Please use this identifier to cite or link to this item: https://doi.org/10.1371/journal.pone.0150426
Title: Evaluation of presumably disease causing SCN1A variants in a cohort of common epilepsy syndromes
Authors: Lal D.
Reinthaler E.M.
Dejanovic B.
May P.
Thiele H.
Lehesjoki A.-E.
Schwarz G.
Riesch E.
Ikram M.A. 
Van Duijn C.M.
Uitterlinden A.G.
Hofman A.
Steinböck H.
Gruber-Sedlmayr U.
Neophytou B.
Zara F.
Hahn A.
Gormley P.
Becker F.
Weber Y.G.
Cilio M.R.
Kunz W.S.
Krause R.
Zimprich F.
Lemke J.R.
Nürnberg P.
Sander T.
Lerche H.
Neubauer B.A.
Palotie A.
Ruppert A.-K.
Suls A.
Siren A.
Koeleman B.
Haberlandt E.
Ronen G.M.
Caglayan H.
Hjalgrim H.
Muhle H.
Schulz H.
Helbig I.
Altmüller J.
Geldner J.
Schubert J.
Jabbari K.
Everett K.
Feucht M.
Balestri M.
Nothnagel M.
Striano P.
Møller R.S.
Nabbout R.
Balling R.
Baulac S.
Bianchi A.
La Neve A.
Minetti C.
Giuseppe C.
Keywords: sodium channel Nav1.1
SCN1A protein, human
sodium channel Nav1.1
Article
cohort analysis
controlled study
disease classification
epilepsy
exome
female
follow up
gene frequency
gene mutation
gene sequence
genetic counseling
genetic risk
genetic screening
genetic variability
human
major clinical study
male
missense mutation
pathogenicity
penetrance
SCN1A gene
amino acid substitution
case control study
clinical trial
epilepsy
genetics
missense mutation
multicenter study
risk factor
syndrome
Amino Acid Substitution
Case-Control Studies
Epilepsy
Female
Humans
Male
Mutation, Missense
NAV1.1 Voltage-Gated Sodium Channel
Risk Factors
Syndrome
Issue Date: 2016
Citation: Lal D., Reinthaler E.M., Dejanovic B., May P., Thiele H., Lehesjoki A.-E., Schwarz G., Riesch E., Ikram M.A., Van Duijn C.M., Uitterlinden A.G., Hofman A., Steinböck H., Gruber-Sedlmayr U., Neophytou B., Zara F., Hahn A., Gormley P., Becker F., Weber Y.G., Cilio M.R., Kunz W.S., Krause R., Zimprich F., Lemke J.R., Nürnberg P., Sander T., Lerche H., Neubauer B.A., Palotie A., Ruppert A.-K., Suls A., Siren A., Koeleman B., Haberlandt E., Ronen G.M., Caglayan H., Hjalgrim H., Muhle H., Schulz H., Helbig I., Altmüller J., Geldner J., Schubert J., Jabbari K., Everett K., Feucht M., Balestri M., Nothnagel M., Striano P., Møller R.S., Nabbout R., Balling R., Baulac S., Bianchi A., La Neve A., Minetti C., Giuseppe C. (2016). Evaluation of presumably disease causing SCN1A variants in a cohort of common epilepsy syndromes. PLoS ONE 11 (3) : e0150426. ScholarBank@NUS Repository. https://doi.org/10.1371/journal.pone.0150426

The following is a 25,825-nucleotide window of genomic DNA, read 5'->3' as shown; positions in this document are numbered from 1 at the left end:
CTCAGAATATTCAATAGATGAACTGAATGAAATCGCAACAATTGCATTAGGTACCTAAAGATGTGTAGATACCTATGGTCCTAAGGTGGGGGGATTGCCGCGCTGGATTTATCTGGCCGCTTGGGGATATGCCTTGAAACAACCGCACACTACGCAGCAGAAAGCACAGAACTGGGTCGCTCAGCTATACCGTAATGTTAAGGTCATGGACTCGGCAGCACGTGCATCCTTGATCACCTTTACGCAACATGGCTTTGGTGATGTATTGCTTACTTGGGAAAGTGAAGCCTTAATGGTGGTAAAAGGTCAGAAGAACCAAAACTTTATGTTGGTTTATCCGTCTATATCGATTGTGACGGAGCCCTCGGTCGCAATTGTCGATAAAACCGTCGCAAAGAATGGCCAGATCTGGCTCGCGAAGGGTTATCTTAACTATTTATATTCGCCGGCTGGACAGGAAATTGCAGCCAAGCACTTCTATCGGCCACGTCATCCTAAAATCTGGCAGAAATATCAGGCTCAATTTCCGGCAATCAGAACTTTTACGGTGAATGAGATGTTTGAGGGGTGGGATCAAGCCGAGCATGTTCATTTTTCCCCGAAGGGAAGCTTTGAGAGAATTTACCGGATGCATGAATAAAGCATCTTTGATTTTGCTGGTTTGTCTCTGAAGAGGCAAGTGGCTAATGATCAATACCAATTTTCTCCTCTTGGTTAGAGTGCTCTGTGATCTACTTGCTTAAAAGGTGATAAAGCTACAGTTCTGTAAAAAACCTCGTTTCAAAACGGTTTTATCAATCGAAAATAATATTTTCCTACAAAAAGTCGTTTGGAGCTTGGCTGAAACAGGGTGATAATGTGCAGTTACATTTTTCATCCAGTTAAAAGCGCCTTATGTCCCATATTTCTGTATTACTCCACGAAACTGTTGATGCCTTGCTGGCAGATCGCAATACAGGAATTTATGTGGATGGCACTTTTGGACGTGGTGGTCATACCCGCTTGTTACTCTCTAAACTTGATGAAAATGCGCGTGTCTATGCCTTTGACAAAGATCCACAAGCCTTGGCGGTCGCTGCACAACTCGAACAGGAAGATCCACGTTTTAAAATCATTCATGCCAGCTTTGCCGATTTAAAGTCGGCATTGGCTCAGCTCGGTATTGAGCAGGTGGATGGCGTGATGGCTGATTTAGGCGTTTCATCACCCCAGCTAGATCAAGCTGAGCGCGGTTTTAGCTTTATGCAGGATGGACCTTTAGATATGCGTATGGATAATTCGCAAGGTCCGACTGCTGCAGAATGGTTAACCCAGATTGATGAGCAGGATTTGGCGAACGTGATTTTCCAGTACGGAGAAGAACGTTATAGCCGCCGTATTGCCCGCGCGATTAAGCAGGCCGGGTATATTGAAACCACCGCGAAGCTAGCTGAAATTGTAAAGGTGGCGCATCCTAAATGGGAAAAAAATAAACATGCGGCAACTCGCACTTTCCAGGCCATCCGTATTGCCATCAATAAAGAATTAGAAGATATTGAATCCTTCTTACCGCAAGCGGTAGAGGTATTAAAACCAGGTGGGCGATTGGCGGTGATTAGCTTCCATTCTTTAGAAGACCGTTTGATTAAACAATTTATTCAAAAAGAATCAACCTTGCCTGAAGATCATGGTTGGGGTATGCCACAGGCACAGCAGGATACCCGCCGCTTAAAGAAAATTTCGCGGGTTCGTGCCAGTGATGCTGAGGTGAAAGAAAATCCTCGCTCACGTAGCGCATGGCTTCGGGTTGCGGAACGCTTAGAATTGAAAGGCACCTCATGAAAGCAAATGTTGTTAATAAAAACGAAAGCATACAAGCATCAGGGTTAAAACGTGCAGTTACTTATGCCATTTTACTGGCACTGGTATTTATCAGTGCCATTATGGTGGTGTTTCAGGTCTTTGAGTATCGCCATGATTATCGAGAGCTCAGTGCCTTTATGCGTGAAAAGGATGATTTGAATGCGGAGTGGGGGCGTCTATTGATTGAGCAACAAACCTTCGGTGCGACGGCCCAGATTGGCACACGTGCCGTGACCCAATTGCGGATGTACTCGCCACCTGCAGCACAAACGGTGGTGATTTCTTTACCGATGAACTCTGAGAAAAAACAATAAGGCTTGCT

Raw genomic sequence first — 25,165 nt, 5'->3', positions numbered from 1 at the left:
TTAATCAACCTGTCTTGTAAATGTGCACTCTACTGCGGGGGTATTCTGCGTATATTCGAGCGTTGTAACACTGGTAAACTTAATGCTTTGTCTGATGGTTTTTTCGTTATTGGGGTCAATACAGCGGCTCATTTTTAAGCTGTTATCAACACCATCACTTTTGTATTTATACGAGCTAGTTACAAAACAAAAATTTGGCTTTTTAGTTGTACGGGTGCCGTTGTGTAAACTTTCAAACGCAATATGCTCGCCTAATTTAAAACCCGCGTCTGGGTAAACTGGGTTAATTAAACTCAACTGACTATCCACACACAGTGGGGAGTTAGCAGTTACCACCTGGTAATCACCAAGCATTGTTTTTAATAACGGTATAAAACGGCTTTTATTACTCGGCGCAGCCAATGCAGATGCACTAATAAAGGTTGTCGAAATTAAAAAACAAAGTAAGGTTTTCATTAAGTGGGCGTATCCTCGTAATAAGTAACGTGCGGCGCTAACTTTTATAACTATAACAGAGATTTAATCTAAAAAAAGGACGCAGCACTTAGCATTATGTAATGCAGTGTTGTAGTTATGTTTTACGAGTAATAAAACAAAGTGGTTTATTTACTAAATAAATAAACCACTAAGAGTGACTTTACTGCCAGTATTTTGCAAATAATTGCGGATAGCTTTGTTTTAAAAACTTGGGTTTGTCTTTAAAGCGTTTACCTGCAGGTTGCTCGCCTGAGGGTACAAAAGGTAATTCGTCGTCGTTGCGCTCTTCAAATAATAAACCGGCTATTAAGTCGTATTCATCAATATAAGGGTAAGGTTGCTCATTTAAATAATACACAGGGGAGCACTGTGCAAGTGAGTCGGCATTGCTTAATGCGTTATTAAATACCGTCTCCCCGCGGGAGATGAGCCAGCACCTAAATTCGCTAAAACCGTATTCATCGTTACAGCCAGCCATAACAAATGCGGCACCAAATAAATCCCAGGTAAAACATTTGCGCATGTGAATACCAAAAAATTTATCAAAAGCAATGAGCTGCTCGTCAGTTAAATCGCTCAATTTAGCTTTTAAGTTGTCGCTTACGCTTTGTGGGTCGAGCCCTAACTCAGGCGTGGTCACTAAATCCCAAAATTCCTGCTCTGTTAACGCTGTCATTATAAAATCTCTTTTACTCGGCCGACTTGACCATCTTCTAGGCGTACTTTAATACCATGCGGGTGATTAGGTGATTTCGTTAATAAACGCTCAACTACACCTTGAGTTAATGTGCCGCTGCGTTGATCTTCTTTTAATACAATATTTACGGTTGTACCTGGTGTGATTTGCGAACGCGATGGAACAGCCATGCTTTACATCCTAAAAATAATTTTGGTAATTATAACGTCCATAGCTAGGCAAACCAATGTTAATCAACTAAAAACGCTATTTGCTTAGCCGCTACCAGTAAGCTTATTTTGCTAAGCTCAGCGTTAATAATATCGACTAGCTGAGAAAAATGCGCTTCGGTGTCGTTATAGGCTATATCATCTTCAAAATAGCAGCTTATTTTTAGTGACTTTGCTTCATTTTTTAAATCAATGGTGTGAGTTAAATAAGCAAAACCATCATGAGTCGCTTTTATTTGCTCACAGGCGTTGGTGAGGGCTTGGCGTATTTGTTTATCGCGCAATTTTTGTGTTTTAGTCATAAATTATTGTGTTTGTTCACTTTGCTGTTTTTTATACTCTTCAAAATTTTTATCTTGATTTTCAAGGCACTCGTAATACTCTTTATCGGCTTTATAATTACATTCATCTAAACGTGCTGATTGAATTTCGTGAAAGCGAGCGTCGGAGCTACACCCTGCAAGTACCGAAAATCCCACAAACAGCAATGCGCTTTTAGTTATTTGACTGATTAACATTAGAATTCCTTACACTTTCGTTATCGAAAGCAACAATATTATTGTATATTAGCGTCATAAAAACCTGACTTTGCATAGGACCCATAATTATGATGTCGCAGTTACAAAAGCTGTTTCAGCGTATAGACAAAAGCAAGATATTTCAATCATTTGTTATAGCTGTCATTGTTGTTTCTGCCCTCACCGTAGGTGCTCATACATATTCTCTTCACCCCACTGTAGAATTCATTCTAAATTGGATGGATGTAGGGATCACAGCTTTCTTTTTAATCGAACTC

Rights: CC0 1.0 Universal
Abstract: Objective: The SCN1A gene, coding for the voltage-gated Na+ channel alpha subunit NaV1.1, is the clinically most relevant epilepsy gene. With the advent of high-throughput next-generation sequencing, clinical laboratories are generating an ever-increasing catalogue of SCN1A variants. Variants are more likely to be classified as pathogenic if they have already been identified previously in a patient with epilepsy. Here, we critically re-evaluate the pathogenicity of this class of variants in a cohort of patients with common epilepsy syndromes and subsequently ask whether a significant fraction of benign variants have been misclassified as pathogenic. Methods: We screened a discovery cohort of 448 patients with a broad range of common genetic epilepsies and 734 controls for previously reported SCN1A mutations that were assumed to be disease causing. We re-evaluated the evidence for pathogenicity of the identified variants using in silico predictions, segregation, original reports, available functional data and assessment of allele frequencies in healthy individuals as well as in a follow up cohort of 777 patients. Results and Interpretation: We identified 8 known missense mutations, previously reported as pathogenic, in a total of 17 unrelated epilepsy patients (17/448; 3.80%). Our re-evaluation indicates that 7 out of these 8 variants (p.R27T; p.R28C; p.R542Q; p.R604H; p.T1250M; p.E1308D; p.R1928G; NP-001159435.1) are not pathogenic. Only the p.T1174S mutation may be considered as a genetic risk factor for epilepsy of small effect size based on the enrichment in patients (P = 6.60 × 10-4; OR = 0.32, fishers exact test), previous functional studies but incomplete penetrance. Thus, incorporation of previous studies in genetic counseling of SCN1A sequencing results is challenging and may produce incorrect conclusions.
Source Title: PLoS ONE
URI: https://scholarbank.nus.edu.sg/handle/10635/161583
ISSN: 19326203
DOI: 10.1371/journal.pone.0150426
Rights: CC0 1.0 Universal
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